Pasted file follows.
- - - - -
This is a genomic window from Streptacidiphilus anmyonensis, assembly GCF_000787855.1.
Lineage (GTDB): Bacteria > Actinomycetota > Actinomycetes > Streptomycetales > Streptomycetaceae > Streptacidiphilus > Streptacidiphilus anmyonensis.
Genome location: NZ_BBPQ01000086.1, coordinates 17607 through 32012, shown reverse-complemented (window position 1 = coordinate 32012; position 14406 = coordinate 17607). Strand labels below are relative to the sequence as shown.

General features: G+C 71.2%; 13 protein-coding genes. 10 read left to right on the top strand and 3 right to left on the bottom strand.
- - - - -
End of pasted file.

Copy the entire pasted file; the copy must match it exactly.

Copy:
This is a genomic window from Streptacidiphilus anmyonensis, assembly GCF_000787855.1.
Lineage (GTDB): Bacteria > Actinomycetota > Actinomycetes > Streptomycetales > Streptomycetaceae > Streptacidiphilus > Streptacidiphilus anmyonensis.
Genome location: NZ_BBPQ01000086.1, coordinates 17607 through 32012, shown reverse-complemented (window position 1 = coordinate 32012; position 14406 = coordinate 17607). Strand labels below are relative to the sequence as shown.

General features: G+C 71.2%; 13 protein-coding genes. 10 read left to right on the top strand and 3 right to left on the bottom strand.